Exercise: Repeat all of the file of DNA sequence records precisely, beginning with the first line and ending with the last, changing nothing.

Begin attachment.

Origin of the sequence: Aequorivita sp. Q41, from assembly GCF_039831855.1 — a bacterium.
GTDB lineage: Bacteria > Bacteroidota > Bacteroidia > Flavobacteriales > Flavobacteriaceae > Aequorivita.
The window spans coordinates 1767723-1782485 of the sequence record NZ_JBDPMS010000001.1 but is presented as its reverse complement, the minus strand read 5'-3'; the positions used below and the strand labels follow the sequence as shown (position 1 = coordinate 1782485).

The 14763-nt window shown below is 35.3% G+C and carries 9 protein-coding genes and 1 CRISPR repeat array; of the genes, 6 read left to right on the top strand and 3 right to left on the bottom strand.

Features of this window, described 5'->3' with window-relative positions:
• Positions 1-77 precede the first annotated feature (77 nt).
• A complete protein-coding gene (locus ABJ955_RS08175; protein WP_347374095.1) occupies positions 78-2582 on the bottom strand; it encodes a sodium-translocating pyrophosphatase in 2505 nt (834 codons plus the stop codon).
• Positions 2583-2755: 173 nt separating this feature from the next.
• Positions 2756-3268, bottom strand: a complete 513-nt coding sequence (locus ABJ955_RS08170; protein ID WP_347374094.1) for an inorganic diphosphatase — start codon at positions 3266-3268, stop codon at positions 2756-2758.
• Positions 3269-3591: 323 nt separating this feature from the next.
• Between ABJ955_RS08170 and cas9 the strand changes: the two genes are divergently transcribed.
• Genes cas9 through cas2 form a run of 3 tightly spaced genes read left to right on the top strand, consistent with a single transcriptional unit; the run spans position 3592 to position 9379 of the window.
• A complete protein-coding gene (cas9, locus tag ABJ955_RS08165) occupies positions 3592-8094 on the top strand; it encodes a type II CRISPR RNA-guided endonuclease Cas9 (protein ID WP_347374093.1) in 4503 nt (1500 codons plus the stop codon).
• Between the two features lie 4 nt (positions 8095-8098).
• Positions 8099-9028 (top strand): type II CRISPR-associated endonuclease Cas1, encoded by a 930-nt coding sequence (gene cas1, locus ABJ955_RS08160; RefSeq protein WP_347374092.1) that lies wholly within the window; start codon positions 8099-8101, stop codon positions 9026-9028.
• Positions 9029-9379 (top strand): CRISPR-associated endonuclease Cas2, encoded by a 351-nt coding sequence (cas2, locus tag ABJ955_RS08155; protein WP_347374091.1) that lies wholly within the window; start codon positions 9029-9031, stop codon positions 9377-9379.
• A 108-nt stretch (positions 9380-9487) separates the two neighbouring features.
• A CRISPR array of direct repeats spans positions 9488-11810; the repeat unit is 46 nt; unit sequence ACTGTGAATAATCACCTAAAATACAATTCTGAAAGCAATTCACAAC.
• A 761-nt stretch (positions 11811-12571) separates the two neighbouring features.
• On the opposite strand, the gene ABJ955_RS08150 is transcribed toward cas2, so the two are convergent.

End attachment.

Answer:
Origin of the sequence: Aequorivita sp. Q41, from assembly GCF_039831855.1 — a bacterium.
GTDB lineage: Bacteria > Bacteroidota > Bacteroidia > Flavobacteriales > Flavobacteriaceae > Aequorivita.
The window spans coordinates 1767723-1782485 of the sequence record NZ_JBDPMS010000001.1 but is presented as its reverse complement, the minus strand read 5'-3'; the positions used below and the strand labels follow the sequence as shown (position 1 = coordinate 1782485).

The 14763-nt window shown below is 35.3% G+C and carries 9 protein-coding genes and 1 CRISPR repeat array; of the genes, 6 read left to right on the top strand and 3 right to left on the bottom strand.

Features of this window, described 5'->3' with window-relative positions:
• Positions 1-77 precede the first annotated feature (77 nt).
• A complete protein-coding gene (locus ABJ955_RS08175; protein WP_347374095.1) occupies positions 78-2582 on the bottom strand; it encodes a sodium-translocating pyrophosphatase in 2505 nt (834 codons plus the stop codon).
• Positions 2583-2755: 173 nt separating this feature from the next.
• Positions 2756-3268, bottom strand: a complete 513-nt coding sequence (locus ABJ955_RS08170; protein ID WP_347374094.1) for an inorganic diphosphatase — start codon at positions 3266-3268, stop codon at positions 2756-2758.
• Positions 3269-3591: 323 nt separating this feature from the next.
• Between ABJ955_RS08170 and cas9 the strand changes: the two genes are divergently transcribed.
• Genes cas9 through cas2 form a run of 3 tightly spaced genes read left to right on the top strand, consistent with a single transcriptional unit; the run spans position 3592 to position 9379 of the window.
• A complete protein-coding gene (cas9, locus tag ABJ955_RS08165) occupies positions 3592-8094 on the top strand; it encodes a type II CRISPR RNA-guided endonuclease Cas9 (protein ID WP_347374093.1) in 4503 nt (1500 codons plus the stop codon).
• Between the two features lie 4 nt (positions 8095-8098).
• Positions 8099-9028 (top strand): type II CRISPR-associated endonuclease Cas1, encoded by a 930-nt coding sequence (gene cas1, locus ABJ955_RS08160; RefSeq protein WP_347374092.1) that lies wholly within the window; start codon positions 8099-8101, stop codon positions 9026-9028.
• Positions 9029-9379 (top strand): CRISPR-associated endonuclease Cas2, encoded by a 351-nt coding sequence (cas2, locus tag ABJ955_RS08155; protein WP_347374091.1) that lies wholly within the window; start codon positions 9029-9031, stop codon positions 9377-9379.
• A 108-nt stretch (positions 9380-9487) separates the two neighbouring features.
• A CRISPR array of direct repeats spans positions 9488-11810; the repeat unit is 46 nt; unit sequence ACTGTGAATAATCACCTAAAATACAATTCTGAAAGCAATTCACAAC.
• A 761-nt stretch (positions 11811-12571) separates the two neighbouring features.
• On the opposite strand, the gene ABJ955_RS08150 is transcribed toward cas2, so the two are convergent.